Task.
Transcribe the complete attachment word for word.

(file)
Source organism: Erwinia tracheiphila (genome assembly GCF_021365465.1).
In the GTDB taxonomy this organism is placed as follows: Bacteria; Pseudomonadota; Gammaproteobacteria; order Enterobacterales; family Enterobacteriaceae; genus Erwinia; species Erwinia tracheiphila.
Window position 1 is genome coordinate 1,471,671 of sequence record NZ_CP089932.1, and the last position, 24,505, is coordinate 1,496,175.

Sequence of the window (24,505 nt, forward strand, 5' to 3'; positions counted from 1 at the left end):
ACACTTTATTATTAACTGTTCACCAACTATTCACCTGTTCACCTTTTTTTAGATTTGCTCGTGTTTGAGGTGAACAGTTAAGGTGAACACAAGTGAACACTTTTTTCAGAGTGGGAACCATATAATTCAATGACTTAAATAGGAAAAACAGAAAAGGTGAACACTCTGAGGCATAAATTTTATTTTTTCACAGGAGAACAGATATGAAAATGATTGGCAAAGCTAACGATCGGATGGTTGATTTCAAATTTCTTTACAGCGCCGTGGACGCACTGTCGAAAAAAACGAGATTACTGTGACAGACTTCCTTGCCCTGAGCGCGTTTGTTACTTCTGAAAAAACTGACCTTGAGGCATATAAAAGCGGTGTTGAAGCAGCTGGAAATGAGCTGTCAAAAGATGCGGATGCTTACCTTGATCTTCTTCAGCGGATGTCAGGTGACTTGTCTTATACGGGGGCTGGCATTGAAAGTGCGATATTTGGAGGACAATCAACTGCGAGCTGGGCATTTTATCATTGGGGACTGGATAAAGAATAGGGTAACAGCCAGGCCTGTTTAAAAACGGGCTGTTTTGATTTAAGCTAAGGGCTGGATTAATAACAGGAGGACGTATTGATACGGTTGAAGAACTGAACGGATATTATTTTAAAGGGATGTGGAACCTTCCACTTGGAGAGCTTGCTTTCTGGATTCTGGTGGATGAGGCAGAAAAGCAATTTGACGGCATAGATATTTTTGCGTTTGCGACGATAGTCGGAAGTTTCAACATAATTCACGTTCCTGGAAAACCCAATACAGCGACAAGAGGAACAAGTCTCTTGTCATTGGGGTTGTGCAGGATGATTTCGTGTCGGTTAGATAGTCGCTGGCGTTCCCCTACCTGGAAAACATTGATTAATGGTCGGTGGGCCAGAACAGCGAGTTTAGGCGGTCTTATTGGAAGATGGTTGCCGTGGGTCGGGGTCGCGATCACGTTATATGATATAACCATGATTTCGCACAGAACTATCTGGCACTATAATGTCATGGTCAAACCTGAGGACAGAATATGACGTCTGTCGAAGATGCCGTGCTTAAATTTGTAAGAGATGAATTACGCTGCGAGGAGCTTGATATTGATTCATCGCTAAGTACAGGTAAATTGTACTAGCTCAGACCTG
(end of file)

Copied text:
Source organism: Erwinia tracheiphila (genome assembly GCF_021365465.1).
In the GTDB taxonomy this organism is placed as follows: Bacteria; Pseudomonadota; Gammaproteobacteria; order Enterobacterales; family Enterobacteriaceae; genus Erwinia; species Erwinia tracheiphila.
Window position 1 is genome coordinate 1,471,671 of sequence record NZ_CP089932.1, and the last position, 24,505, is coordinate 1,496,175.

Sequence of the window (24,505 nt, forward strand, 5' to 3'; positions counted from 1 at the left end):
ACACTTTATTATTAACTGTTCACCAACTATTCACCTGTTCACCTTTTTTTAGATTTGCTCGTGTTTGAGGTGAACAGTTAAGGTGAACACAAGTGAACACTTTTTTCAGAGTGGGAACCATATAATTCAATGACTTAAATAGGAAAAACAGAAAAGGTGAACACTCTGAGGCATAAATTTTATTTTTTCACAGGAGAACAGATATGAAAATGATTGGCAAAGCTAACGATCGGATGGTTGATTTCAAATTTCTTTACAGCGCCGTGGACGCACTGTCGAAAAAAACGAGATTACTGTGACAGACTTCCTTGCCCTGAGCGCGTTTGTTACTTCTGAAAAAACTGACCTTGAGGCATATAAAAGCGGTGTTGAAGCAGCTGGAAATGAGCTGTCAAAAGATGCGGATGCTTACCTTGATCTTCTTCAGCGGATGTCAGGTGACTTGTCTTATACGGGGGCTGGCATTGAAAGTGCGATATTTGGAGGACAATCAACTGCGAGCTGGGCATTTTATCATTGGGGACTGGATAAAGAATAGGGTAACAGCCAGGCCTGTTTAAAAACGGGCTGTTTTGATTTAAGCTAAGGGCTGGATTAATAACAGGAGGACGTATTGATACGGTTGAAGAACTGAACGGATATTATTTTAAAGGGATGTGGAACCTTCCACTTGGAGAGCTTGCTTTCTGGATTCTGGTGGATGAGGCAGAAAAGCAATTTGACGGCATAGATATTTTTGCGTTTGCGACGATAGTCGGAAGTTTCAACATAATTCACGTTCCTGGAAAACCCAATACAGCGACAAGAGGAACAAGTCTCTTGTCATTGGGGTTGTGCAGGATGATTTCGTGTCGGTTAGATAGTCGCTGGCGTTCCCCTACCTGGAAAACATTGATTAATGGTCGGTGGGCCAGAACAGCGAGTTTAGGCGGTCTTATTGGAAGATGGTTGCCGTGGGTCGGGGTCGCGATCACGTTATATGATATAACCATGATTTCGCACAGAACTATCTGGCACTATAATGTCATGGTCAAACCTGAGGACAGAATATGACGTCTGTCGAAGATGCCGTGCTTAAATTTGTAAGAGATGAATTACGCTGCGAGGAGCTTGATATTGATTCATCGCTAAGTACAGGTAAATTGTACTAGCTCAGACCTG